Amazon Brand Registry: Infringement and Hijackers
If you sell your products on Amazon, you know the power of the Amazon Brand Registry. The Amazon Brand Registry is an incredibly powerful tool for Amazon sellers to utilize by proving the legitimacy of their brand to Amazon. This can be done by providing Amazon with a trademark registration number and country of origin for your brand’s trademark. Once this is done, Amazon provides protection against infringement and brand hijackers.
Amazon is a third party company, not the federal government. But, if a seller can provide the proper documentation of trademark infringement, the Amazon Brand Registry will remove any infringing listings or hijacking brands. Trademark infringement is extremely common on Amazon- it can be difficult to ascertain which brands are originals and which are copycats until the product is in hand. Online shopping lends itself more to copycat brands than retail storefront shopping. Pictures and trademarks can be copied very easily online.
Thankfully, the Amazon Brand Registry program is very affective at eliminating these trademark infringements and highjackers when they are provided with proper proof of this copycat behavior. To ensure that Amazon will remove copycat behavior, it’s important that a trademark owner can prove three things.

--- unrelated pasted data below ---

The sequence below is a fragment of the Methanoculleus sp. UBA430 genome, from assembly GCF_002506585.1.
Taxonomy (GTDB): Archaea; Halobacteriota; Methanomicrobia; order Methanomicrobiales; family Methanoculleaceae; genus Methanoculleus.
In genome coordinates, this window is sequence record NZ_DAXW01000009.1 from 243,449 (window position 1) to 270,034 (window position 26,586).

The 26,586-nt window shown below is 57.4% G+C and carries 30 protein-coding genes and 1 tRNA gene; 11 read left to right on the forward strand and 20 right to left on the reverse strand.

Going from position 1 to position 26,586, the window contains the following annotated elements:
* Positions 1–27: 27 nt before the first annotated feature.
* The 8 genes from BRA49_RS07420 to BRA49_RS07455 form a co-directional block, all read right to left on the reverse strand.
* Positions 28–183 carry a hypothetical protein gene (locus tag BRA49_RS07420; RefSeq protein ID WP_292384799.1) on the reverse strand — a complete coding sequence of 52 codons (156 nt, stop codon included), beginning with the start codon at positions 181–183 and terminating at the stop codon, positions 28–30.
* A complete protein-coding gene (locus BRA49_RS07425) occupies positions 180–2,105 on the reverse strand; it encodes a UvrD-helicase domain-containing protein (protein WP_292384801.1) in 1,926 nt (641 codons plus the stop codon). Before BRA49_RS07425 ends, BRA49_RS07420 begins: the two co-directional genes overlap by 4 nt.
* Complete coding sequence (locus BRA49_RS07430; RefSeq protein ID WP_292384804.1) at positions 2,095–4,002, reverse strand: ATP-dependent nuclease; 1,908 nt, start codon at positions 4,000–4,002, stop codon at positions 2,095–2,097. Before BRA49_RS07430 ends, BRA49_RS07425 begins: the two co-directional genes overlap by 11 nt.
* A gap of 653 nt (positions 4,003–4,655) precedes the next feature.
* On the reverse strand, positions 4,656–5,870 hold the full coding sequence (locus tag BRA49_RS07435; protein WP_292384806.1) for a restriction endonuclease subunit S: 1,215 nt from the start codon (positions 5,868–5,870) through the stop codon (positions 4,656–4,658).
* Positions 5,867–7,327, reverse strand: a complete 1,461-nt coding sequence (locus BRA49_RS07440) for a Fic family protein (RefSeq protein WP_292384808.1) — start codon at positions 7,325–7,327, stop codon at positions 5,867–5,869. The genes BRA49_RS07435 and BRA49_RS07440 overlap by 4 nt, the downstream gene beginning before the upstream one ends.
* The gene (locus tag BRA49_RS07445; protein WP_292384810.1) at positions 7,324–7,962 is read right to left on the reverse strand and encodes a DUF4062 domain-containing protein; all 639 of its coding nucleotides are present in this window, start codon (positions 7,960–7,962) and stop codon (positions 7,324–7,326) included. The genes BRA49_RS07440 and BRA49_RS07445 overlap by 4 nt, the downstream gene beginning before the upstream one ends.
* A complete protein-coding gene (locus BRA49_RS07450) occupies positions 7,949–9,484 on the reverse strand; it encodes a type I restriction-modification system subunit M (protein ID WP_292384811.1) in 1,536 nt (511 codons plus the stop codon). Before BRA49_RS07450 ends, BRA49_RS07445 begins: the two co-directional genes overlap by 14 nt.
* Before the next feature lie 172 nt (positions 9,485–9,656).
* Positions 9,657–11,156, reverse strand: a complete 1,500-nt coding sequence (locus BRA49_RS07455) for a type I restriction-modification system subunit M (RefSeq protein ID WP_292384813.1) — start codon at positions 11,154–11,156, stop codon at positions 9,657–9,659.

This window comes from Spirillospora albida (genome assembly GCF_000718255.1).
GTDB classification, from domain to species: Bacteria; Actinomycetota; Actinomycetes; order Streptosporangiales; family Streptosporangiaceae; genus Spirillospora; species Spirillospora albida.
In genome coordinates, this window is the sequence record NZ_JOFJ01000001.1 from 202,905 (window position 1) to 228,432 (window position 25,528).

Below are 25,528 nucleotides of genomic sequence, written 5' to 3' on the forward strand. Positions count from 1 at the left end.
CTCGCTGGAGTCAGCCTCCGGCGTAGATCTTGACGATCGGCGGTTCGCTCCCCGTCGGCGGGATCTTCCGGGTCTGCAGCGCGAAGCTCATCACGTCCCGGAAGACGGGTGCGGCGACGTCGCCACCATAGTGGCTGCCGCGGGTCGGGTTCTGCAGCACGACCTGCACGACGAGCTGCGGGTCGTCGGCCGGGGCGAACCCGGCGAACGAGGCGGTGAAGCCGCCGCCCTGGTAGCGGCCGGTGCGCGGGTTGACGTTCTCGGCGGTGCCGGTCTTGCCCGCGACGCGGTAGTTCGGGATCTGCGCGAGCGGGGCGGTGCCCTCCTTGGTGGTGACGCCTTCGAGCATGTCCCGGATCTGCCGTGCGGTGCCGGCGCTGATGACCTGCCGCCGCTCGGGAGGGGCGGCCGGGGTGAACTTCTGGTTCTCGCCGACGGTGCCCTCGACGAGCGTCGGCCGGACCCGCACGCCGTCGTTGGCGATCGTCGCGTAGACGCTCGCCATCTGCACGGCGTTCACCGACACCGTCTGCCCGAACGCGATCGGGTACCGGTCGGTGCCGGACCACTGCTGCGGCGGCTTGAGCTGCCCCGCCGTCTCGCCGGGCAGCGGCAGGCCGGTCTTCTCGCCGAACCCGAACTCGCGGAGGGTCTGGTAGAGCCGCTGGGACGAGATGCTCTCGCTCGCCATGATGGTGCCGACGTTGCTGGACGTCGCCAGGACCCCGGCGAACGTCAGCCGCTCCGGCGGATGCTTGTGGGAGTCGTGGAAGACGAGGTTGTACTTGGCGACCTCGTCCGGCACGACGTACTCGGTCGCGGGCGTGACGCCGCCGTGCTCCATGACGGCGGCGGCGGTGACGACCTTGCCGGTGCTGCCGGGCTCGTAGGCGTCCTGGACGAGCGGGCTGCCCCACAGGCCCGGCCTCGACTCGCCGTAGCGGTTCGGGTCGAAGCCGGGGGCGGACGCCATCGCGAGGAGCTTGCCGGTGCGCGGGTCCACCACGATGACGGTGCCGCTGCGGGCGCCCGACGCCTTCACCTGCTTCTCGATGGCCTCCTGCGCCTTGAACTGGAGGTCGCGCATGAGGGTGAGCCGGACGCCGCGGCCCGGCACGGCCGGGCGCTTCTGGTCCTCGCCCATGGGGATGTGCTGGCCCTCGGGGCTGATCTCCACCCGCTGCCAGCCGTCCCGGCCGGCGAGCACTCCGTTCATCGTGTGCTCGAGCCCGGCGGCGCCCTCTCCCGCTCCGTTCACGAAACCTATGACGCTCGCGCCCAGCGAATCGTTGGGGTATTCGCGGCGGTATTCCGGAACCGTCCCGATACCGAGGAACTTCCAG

First, the owner must be able to prove that the trademark is legally protectable by having a federal trademark registration.
Second, the owner must be able to prove that he or his company is the owner of the trademark; frustrated customers cannot be the ones to complain to the Amazon Brand Registry, it must be the owner of the trademark.
And third, the owner must be able to show that the copycat’s use of the trademark creates a likelihood of confusion with the legal use of the trademark. On Amazon, it’s fairly straightforward to show that a likelihood of confusion exists. This can be done by showing that photos were stolen, product names were stolen, customers were confused, etc. Often, confused customers will leave negative reviews on the highjackers products- these can provide great evidence of a likelihood of confusion.
Even though Amazon does provide its sellers with great protection, sometimes it still isn’t enough to stop brand hijackers. If the infringement continues past the point of the Amazon Brand Registry’s power, then retaining an attorney to draft a cease and desist letter could be the right next step.Back To Blog